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My name is Liz. I need direction. I overuse commas. My house is a mess, my hair needs a trim, and I have no marketable skills: It's fun here, you'll see!

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June 22nd, 2011

Chef Liz In: It’s a Gol-Dang Mystery!

Do this: Rate how much you love pudding – any pudding – on a scale from 1-10. If your answer ranked 8 or above, commence weeping! Here comes Noodle Pudding!

Noodle Pudding- Front

This brings up a lot of questions, the first being, “Those white things floating around… are they maybe moths?” and the second being, “Okay, well are they bones then?”

WRONG.

Because guess what? I don’t know WHAT they are. And neither do the good folks at Curtin Publications in New York, I’d wager. Look at the ingredients. Nothing fits!

Noodle Pudding- Back

 

They aren’t golden raisins or cornflakes and they look too rigid to be softened butter particles.

It remains a mystery.

As does the suggested menu. Romaine Salad AND Broccoli? WHAT? That seems like cellulose overkill. Although, to be fair, it might be a preemptive fiber strike, a way to “unstick” the Noodle Pudding before it takes up a permanent residence along your intestinal walls. Also: Why on earth would you ever make anything with a name that even remotely resembled “Prune Whip?” It conjures up images of jars of Miracle Whip (eek) and old women telling their weight loss support groups about the time they ate a whole bag of dried plums without realizing what they were and boy was that a long night.

Another mystery is how it’s only 195 calories a serving with all that butter and sugar. Actually, I think I’ve figured it out. Of the 1,045 calories in a serving, only 195 (on average) are retained by humans. The other 850 either go into the trash compactor or the family dog.

So what do we know about Noodle Pudding? We know that after one hour and twenty minutes, you can serve TWENTY FOUR PEOPLE your heinous creation. (Thoughtful cooks will recognize the need to obtain 24 moths or vole skeletons to prevent fighting among diners.)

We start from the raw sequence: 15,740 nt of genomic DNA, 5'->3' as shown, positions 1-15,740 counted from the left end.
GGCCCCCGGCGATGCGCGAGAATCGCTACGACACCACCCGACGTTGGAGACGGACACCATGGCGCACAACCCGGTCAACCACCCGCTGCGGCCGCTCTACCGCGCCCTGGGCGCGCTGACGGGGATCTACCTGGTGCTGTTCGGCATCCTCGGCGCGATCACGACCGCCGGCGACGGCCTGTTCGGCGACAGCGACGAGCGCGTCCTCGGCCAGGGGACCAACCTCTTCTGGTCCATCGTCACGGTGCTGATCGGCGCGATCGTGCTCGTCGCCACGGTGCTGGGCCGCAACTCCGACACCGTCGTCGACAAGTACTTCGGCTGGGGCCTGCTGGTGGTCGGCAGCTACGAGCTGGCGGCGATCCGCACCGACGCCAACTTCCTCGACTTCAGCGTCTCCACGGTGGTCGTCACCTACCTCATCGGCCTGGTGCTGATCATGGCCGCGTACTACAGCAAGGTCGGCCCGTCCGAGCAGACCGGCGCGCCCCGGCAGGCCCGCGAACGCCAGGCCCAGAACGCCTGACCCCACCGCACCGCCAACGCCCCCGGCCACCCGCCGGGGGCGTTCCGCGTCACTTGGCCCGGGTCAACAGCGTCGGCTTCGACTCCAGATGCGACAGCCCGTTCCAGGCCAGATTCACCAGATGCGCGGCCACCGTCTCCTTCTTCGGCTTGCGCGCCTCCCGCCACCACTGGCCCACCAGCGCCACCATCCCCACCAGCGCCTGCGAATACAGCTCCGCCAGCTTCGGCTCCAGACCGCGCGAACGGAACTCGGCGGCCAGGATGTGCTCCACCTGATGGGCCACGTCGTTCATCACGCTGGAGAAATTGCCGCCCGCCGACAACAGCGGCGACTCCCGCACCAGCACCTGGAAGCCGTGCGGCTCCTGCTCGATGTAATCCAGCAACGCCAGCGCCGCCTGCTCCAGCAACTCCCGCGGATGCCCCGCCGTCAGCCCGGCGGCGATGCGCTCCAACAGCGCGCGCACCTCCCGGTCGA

And you bet it’s in the “Cook to Freeze” category. Cook it in July, put it out in October! For your son’s Halloween party! “And thiiiiis is the braaaaaain of Old Man Seaaaaamus!” you will be saying, while little Bennett Sherman lifts up his blind fold and ruins it for everyone by saying, “Ew, SICK, it’s Noodle Pudding.” Way to go, Bennett. Thanks.

So maybe Bennett Sherman doesn’t find it mysterious. But I do. That’s probably due in part to my absolute unwillingness to try making it. If you feel like playing Sherlock, though, will you send me a picture? Oh! And let me know how those moths come out.

6 comments to Chef Liz In: It’s a Gol-Dang Mystery!

  • SacredCactusBulock

    Mmmm prune whip.

  • Rat Princess

    Prune Whip is made by elves wearing Wing-DingsĀ® on their heads.

  • Steve the Cat

    I prefer whiskey for pudding

  • Unidentified white objects aside, this doesn’t look so bad. It actually reminds me of the noodle kugel Sarah’s mom used to make, and that was quite tasty.

  • Allegra

    I figured out what the white things are! They are the open side of the chopped pecans! If you look hard enough, they all are roughly the same shape. I think anyway….? :/

  • Gene Taylor

    The white pieces are likely the chopped pecans. If you look closely, you can see the brown edges. One of my uncles had three pecan trees and pecans were used in many dishes when I was growing up.

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